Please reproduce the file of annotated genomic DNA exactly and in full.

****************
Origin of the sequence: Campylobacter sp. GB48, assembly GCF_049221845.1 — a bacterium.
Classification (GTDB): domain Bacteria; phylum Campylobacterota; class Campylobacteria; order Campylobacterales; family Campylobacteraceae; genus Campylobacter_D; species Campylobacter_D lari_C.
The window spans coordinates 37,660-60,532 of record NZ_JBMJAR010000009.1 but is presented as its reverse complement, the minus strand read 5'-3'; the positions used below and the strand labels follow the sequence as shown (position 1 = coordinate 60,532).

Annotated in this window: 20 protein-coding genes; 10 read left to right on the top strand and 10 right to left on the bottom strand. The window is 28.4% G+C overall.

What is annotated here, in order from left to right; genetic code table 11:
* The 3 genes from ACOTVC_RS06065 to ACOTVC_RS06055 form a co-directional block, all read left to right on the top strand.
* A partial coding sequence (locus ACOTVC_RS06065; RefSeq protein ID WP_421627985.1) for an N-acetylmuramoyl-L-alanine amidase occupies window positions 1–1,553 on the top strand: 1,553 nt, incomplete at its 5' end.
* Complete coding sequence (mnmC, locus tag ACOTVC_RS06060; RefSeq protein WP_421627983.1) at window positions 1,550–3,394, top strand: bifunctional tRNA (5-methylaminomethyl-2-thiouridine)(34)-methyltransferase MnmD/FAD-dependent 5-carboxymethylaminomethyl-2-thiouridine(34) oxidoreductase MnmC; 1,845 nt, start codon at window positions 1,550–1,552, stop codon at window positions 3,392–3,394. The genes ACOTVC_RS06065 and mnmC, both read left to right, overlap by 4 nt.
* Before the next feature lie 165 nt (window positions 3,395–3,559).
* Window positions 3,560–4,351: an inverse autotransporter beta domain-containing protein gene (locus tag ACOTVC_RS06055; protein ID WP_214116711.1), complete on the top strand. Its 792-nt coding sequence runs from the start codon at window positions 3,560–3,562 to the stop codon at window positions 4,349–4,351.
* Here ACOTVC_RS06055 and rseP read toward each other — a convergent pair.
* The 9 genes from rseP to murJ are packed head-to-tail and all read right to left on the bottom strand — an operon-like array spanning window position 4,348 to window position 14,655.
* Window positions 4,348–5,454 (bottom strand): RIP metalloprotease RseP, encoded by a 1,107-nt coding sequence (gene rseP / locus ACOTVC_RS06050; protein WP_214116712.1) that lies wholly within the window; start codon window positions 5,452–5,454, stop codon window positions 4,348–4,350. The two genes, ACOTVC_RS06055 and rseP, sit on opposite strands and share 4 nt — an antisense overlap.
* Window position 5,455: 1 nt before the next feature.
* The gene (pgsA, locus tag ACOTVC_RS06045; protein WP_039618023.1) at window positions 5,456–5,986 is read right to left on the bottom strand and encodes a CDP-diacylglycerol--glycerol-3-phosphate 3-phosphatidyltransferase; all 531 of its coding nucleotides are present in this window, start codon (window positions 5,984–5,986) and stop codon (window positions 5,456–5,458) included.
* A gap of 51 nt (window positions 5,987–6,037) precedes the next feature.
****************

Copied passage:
Origin of the sequence: Campylobacter sp. GB48, assembly GCF_049221845.1 — a bacterium.
Classification (GTDB): domain Bacteria; phylum Campylobacterota; class Campylobacteria; order Campylobacterales; family Campylobacteraceae; genus Campylobacter_D; species Campylobacter_D lari_C.
The window spans coordinates 37,660-60,532 of record NZ_JBMJAR010000009.1 but is presented as its reverse complement, the minus strand read 5'-3'; the positions used below and the strand labels follow the sequence as shown (position 1 = coordinate 60,532).

Annotated in this window: 20 protein-coding genes; 10 read left to right on the top strand and 10 right to left on the bottom strand. The window is 28.4% G+C overall.

What is annotated here, in order from left to right; genetic code table 11:
* The 3 genes from ACOTVC_RS06065 to ACOTVC_RS06055 form a co-directional block, all read left to right on the top strand.
* A partial coding sequence (locus ACOTVC_RS06065; RefSeq protein ID WP_421627985.1) for an N-acetylmuramoyl-L-alanine amidase occupies window positions 1–1,553 on the top strand: 1,553 nt, incomplete at its 5' end.
* Complete coding sequence (mnmC, locus tag ACOTVC_RS06060; RefSeq protein WP_421627983.1) at window positions 1,550–3,394, top strand: bifunctional tRNA (5-methylaminomethyl-2-thiouridine)(34)-methyltransferase MnmD/FAD-dependent 5-carboxymethylaminomethyl-2-thiouridine(34) oxidoreductase MnmC; 1,845 nt, start codon at window positions 1,550–1,552, stop codon at window positions 3,392–3,394. The genes ACOTVC_RS06065 and mnmC, both read left to right, overlap by 4 nt.
* Before the next feature lie 165 nt (window positions 3,395–3,559).
* Window positions 3,560–4,351: an inverse autotransporter beta domain-containing protein gene (locus tag ACOTVC_RS06055; protein ID WP_214116711.1), complete on the top strand. Its 792-nt coding sequence runs from the start codon at window positions 3,560–3,562 to the stop codon at window positions 4,349–4,351.
* Here ACOTVC_RS06055 and rseP read toward each other — a convergent pair.
* The 9 genes from rseP to murJ are packed head-to-tail and all read right to left on the bottom strand — an operon-like array spanning window position 4,348 to window position 14,655.
* Window positions 4,348–5,454 (bottom strand): RIP metalloprotease RseP, encoded by a 1,107-nt coding sequence (gene rseP / locus ACOTVC_RS06050; protein WP_214116712.1) that lies wholly within the window; start codon window positions 5,452–5,454, stop codon window positions 4,348–4,350. The two genes, ACOTVC_RS06055 and rseP, sit on opposite strands and share 4 nt — an antisense overlap.
* Window position 5,455: 1 nt before the next feature.
* The gene (pgsA, locus tag ACOTVC_RS06045; protein WP_039618023.1) at window positions 5,456–5,986 is read right to left on the bottom strand and encodes a CDP-diacylglycerol--glycerol-3-phosphate 3-phosphatidyltransferase; all 531 of its coding nucleotides are present in this window, start codon (window positions 5,984–5,986) and stop codon (window positions 5,456–5,458) included.
* A gap of 51 nt (window positions 5,987–6,037) precedes the next feature.